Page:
If you’ve been reading the blog for any length of time, you know that I enjoy making charity projects. In the past, I would participate in charity crochet-a-longs online and ship my creations to organizations throughout the country and the world. With rising postage costs, more and more crocheters are looking for ways to contribute their crocheting talent locally. Luckily, it’s easier than you think to find local charities that accept handmade projects. In today’s post, I’ll be sharing four ways to get started donating your crochet and knit creations to local charities along with a roundup of free crochet patterns that are perfect for charitable donation.
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Read on for my tips, or watch the video below.
If you can’t see the video above, click here to watch it on YouTube.
Start with local yarn lovers!
The first stop in your search should be your local crochet and knitting organizations and yarn shops. These groups may already organize drives for local charities that accept handmade creations. By working with these groups, you’ll also have the opportunity to crochet or knit with other people, and you may even be able to access discounted or donated yarn for charity projects.
- Crocheters can find a complete chapter list of local Crochet Guild of America chapters here.
- Knitters can find a list of local The Knitting Guild Association guilds here.
- If you haven’t yet visited (or found) your local yarn shop, try searching on NeedleTravel.
- Search VolunteerMatch or Idealist for volunteer opportunities in your local area. Use words like yarn, crochet, or knit to refine your search.
Search online charity directories
If your local chapter, guild, or shops aren’t involved in charity drives, several organizations maintain online lists of charities that accepted handmade donations.
- AllFreeCrochet, Bev’s Country Cottage, and LoveCrafts maintain lists of organizations that accept handcrafted donations.
- Be aware that these lists may not be up-to-date, so you should always contact the charity to check out their current requirements, deadlines and drop off locations and times.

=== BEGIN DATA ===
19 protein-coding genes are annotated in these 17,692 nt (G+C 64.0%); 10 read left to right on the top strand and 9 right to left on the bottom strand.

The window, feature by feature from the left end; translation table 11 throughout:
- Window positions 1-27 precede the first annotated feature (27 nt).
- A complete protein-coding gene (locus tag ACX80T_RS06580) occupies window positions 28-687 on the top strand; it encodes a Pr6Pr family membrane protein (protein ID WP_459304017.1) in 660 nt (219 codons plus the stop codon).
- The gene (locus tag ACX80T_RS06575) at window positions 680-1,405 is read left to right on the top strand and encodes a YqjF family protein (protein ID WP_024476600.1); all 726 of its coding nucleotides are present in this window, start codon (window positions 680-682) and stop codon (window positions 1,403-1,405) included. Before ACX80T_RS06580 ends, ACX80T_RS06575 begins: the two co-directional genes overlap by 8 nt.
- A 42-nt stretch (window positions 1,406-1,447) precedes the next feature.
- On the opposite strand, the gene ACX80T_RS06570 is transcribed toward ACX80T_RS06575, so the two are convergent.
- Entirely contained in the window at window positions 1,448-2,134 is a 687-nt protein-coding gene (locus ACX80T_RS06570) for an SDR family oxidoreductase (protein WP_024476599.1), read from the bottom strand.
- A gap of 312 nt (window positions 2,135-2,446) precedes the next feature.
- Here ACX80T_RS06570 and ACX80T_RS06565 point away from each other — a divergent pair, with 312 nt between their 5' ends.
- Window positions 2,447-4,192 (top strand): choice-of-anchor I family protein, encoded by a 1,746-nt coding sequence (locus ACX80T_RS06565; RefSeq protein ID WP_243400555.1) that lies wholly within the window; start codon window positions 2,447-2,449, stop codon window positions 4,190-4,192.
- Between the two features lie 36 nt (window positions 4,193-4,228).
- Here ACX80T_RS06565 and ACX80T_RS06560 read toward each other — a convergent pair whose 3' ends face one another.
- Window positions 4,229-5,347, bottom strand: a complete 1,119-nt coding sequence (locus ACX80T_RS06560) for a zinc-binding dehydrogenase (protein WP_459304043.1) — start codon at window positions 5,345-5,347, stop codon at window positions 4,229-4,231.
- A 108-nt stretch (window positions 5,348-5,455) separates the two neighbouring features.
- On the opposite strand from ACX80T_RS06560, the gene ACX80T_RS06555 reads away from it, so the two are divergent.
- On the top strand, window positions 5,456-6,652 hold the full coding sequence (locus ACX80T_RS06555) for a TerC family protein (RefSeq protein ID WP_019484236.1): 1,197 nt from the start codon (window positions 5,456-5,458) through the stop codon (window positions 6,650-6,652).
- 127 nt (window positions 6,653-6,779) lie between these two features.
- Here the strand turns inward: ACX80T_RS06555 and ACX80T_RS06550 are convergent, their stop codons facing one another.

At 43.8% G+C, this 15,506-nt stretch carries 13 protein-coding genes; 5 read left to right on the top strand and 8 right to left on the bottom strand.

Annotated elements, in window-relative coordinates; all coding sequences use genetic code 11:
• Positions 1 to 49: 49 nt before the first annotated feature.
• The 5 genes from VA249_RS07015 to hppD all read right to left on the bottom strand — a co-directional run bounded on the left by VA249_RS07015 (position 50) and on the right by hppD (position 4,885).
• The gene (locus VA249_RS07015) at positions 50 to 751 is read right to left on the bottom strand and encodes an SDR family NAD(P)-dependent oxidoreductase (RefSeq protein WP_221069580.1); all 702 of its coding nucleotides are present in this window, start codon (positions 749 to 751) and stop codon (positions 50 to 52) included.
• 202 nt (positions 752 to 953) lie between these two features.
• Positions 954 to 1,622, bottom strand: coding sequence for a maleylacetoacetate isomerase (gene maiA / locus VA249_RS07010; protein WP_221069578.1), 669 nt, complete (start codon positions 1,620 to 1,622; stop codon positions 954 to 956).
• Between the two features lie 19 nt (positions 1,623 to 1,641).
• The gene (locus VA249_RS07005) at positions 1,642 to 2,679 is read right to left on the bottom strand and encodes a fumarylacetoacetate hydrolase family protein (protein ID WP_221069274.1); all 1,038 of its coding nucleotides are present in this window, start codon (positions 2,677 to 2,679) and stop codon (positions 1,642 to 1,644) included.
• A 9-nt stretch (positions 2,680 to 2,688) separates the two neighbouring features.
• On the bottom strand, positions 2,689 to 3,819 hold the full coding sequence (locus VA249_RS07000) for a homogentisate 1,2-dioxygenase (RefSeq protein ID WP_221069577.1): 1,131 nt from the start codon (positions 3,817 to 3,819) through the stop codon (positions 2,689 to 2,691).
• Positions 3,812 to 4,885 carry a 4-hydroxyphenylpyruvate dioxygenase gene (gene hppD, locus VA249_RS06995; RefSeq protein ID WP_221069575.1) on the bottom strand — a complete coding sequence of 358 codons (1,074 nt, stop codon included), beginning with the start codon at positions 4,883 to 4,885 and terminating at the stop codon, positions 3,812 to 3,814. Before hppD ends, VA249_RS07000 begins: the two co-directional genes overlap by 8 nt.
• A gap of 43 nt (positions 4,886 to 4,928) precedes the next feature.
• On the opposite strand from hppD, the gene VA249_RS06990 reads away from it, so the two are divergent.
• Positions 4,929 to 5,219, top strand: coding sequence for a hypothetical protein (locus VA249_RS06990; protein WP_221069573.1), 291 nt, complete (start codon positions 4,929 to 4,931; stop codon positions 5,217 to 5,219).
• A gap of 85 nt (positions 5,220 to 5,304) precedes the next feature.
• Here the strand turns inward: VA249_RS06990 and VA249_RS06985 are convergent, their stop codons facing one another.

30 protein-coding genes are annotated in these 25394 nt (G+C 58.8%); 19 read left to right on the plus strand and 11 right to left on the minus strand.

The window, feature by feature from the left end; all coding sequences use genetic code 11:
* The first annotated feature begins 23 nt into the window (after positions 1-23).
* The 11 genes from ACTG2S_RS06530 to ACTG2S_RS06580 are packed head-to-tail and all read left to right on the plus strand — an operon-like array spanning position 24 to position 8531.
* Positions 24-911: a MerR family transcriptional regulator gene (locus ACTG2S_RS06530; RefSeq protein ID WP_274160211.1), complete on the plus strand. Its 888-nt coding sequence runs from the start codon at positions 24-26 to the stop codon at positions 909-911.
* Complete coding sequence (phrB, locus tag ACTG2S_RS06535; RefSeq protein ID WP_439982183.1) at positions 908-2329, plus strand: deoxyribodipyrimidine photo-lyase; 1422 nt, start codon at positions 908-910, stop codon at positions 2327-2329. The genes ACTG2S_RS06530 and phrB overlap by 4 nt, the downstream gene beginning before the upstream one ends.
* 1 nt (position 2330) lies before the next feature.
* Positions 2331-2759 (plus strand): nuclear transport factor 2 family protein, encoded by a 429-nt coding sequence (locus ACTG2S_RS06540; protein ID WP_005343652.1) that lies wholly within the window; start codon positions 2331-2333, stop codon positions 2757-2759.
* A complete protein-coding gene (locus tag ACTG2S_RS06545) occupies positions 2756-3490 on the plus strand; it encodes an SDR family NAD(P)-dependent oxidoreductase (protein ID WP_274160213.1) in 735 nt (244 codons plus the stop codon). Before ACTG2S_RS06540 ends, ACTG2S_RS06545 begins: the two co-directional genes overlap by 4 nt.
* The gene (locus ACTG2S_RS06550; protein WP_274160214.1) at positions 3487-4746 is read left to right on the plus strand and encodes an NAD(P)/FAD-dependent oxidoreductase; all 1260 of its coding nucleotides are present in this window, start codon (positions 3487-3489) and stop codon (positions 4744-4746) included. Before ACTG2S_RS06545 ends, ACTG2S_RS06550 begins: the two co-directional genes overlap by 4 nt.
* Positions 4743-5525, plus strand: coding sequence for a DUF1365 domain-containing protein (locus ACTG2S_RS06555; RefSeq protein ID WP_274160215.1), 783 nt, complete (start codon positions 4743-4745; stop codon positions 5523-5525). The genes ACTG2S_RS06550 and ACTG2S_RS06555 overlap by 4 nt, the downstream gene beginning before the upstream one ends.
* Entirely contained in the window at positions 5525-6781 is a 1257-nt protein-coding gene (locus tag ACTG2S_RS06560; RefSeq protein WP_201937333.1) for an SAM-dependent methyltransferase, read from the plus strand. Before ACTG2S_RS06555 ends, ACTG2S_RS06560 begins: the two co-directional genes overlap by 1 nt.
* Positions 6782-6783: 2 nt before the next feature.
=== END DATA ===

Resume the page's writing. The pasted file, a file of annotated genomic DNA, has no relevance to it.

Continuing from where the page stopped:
Read the requirements before your start your project
Before getting started, understand the requirements for your identified charity. While crocheting and knitting may be your ways to express creativity, projects that do not meet requirements may not be used and may even be discarded.
Most charities specify fiber types, and others may recommend colors. For example, charities that provide winter wear to homeless people may request acrylic yarns in dark colors, while a hospital’s neonatal intensive care unit might request cotton yarn in pastel colors for their premature patients. Organizations may even specify exact colors to use or avoid for cultural or other reasons.
Many charities are quite specific about project sizes as well. They may be seeking hats only for newborns or pet blankets that can fit into large crates. There are often detailed instructions for finishing, too. Ends may need to be left hanging or woven in for a particular length to avoid unraveling.
Pick a project
Once you know the requirements of your charity, you can pick out a project. Several charities have recommended patterns, but often you can choose the pattern as long as your project conforms to other guidelines. If you find it easier to make projects once you memorize the stitch pattern, you may want to choose one pattern, such as a simple scarf or mittens, to make again and again. If you are easily bored by repetition or want to challenge yourself to try different projects, you may find it fun to work through a book of patterns.
Here are 15 free crochet patterns that make great donations!
The top row features baby and child blankets that you might donate to neonatal intensive care units (NICU), shelters for children and families, or organizations that provide comfort blankets to pediatric patients. From left to right:
- Intensive Love Blanket (sized for NICU distribution via Knots of Love)
- It’s a School Night Night Blanket (sized for distribution to homeless children via Project Night Night)
- Checkerboard in Primary Colors Blanket (available in 6 sizes)
- For Kyle Baby Blanket (sized for distribution via Friends of Pine Ridge Reservation)
- Rectangular Sampler Blanket (sized for distribution to homeless children via Project Night Night)
The second row features scarves and a shawl which can be donated to shelters, veteran’s organizations, or hospitals. From left to right:
- Color Blocked Co-Ed Scarf (designed for donation to the Red Scarf Project)
- Gradient Shells Scarf (great for donation to a winter accessories drive)
- Marciana Lace Prayer Shawl (designed to be donated as a comfort shawl)
- Bulky Faux Mistake Rib Scarf (great for donation to a winter accessories drive)
- Glittery Accent Scarf (designed for donation to Handmade Especially for You)
The bottom row features hats perfect for donation to charities working with hospital patients or winter accessories drives. From left to right:
- Drawstring Beanie with Yarrow Flower (a “chemo cap” in 7 sizes)
- Under the Bridge Hat (available in 6 size)
- Faux Mistake Rib Watchman’s Cap (available in 8 sizes)
- Simple Spiral Beanie (available in 8 sizes)
- Yakity Schmakity (available in 3 sizes)